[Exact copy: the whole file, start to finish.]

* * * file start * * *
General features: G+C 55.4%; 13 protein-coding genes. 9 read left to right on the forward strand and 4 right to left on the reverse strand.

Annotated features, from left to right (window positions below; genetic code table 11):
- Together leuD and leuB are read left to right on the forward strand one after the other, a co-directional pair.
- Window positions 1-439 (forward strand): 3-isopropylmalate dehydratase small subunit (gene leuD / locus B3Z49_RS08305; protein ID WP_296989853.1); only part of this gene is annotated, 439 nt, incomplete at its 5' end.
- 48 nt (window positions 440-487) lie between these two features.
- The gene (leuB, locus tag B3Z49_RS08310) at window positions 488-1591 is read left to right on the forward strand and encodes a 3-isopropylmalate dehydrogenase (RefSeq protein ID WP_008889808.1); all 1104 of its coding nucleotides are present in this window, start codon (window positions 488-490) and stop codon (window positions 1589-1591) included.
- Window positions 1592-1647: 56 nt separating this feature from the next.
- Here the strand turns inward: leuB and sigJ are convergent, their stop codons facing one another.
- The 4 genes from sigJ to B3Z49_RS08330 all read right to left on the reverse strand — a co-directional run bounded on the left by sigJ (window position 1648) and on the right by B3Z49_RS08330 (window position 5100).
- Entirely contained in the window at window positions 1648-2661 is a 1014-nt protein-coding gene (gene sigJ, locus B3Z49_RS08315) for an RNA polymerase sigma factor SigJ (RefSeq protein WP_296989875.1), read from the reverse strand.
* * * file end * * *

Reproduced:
General features: G+C 55.4%; 13 protein-coding genes. 9 read left to right on the forward strand and 4 right to left on the reverse strand.

Annotated features, from left to right (window positions below; genetic code table 11):
- Together leuD and leuB are read left to right on the forward strand one after the other, a co-directional pair.
- Window positions 1-439 (forward strand): 3-isopropylmalate dehydratase small subunit (gene leuD / locus B3Z49_RS08305; protein ID WP_296989853.1); only part of this gene is annotated, 439 nt, incomplete at its 5' end.
- 48 nt (window positions 440-487) lie between these two features.
- The gene (leuB, locus tag B3Z49_RS08310) at window positions 488-1591 is read left to right on the forward strand and encodes a 3-isopropylmalate dehydrogenase (RefSeq protein ID WP_008889808.1); all 1104 of its coding nucleotides are present in this window, start codon (window positions 488-490) and stop codon (window positions 1589-1591) included.
- Window positions 1592-1647: 56 nt separating this feature from the next.
- Here the strand turns inward: leuB and sigJ are convergent, their stop codons facing one another.
- The 4 genes from sigJ to B3Z49_RS08330 all read right to left on the reverse strand — a co-directional run bounded on the left by sigJ (window position 1648) and on the right by B3Z49_RS08330 (window position 5100).
- Entirely contained in the window at window positions 1648-2661 is a 1014-nt protein-coding gene (gene sigJ, locus B3Z49_RS08315) for an RNA polymerase sigma factor SigJ (RefSeq protein WP_296989875.1), read from the reverse strand.